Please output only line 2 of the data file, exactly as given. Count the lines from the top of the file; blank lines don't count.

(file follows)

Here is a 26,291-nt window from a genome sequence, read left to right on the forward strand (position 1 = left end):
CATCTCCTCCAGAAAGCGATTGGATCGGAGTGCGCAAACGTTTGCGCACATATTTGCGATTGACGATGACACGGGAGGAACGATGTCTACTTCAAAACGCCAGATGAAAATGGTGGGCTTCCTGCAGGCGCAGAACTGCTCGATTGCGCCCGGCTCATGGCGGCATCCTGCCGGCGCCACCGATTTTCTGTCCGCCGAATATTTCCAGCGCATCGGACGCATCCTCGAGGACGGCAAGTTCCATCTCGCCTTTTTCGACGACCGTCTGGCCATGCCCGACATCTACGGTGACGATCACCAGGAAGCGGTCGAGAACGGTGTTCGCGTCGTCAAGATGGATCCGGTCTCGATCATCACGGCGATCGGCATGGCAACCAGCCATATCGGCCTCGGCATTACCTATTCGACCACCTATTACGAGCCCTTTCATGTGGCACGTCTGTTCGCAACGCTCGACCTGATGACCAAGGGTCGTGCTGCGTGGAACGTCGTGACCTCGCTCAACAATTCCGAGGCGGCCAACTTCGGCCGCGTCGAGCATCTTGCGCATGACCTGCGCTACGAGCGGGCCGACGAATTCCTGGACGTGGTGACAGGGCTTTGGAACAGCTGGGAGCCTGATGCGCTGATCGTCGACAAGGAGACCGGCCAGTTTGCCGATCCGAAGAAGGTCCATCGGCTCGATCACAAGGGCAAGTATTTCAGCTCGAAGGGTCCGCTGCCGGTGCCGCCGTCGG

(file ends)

CATCTCCTCCAGAAAGCGATTGGATCGGAGTGCGCAAACGTTTGCGCACATATTTGCGATTGACGATGACACGGGAGGAACGATGTCTACTTCAAAACGCCAGATGAAAATGGTGGGCTTCCTGCAGGCGCAGAACTGCTCGATTGCGCCCGGCTCATGGCGGCATCCTGCCGGCGCCACCGATTTTCTGTCCGCCGAATATTTCCAGCGCATCGGACGCATCCTCGAGGACGGCAAGTTCCATCTCGCCTTTTTCGACGACCGTCTGGCCATGCCCGACATCTACGGTGACGATCACCAGGAAGCGGTCGAGAACGGTGTTCGCGTCGTCAAGATGGATCCGGTCTCGATCATCACGGCGATCGGCATGGCAACCAGCCATATCGGCCTCGGCATTACCTATTCGACCACCTATTACGAGCCCTTTCATGTGGCACGTCTGTTCGCAACGCTCGACCTGATGACCAAGGGTCGTGCTGCGTGGAACGTCGTGACCTCGCTCAACAATTCCGAGGCGGCCAACTTCGGCCGCGTCGAGCATCTTGCGCATGACCTGCGCTACGAGCGGGCCGACGAATTCCTGGACGTGGTGACAGGGCTTTGGAACAGCTGGGAGCCTGATGCGCTGATCGTCGACAAGGAGACCGGCCAGTTTGCCGATCCGAAGAAGGTCCATCGGCTCGATCACAAGGGCAAGTATTTCAGCTCGAAGGGTCCGCTGCCGGTGCCGCCGTCGG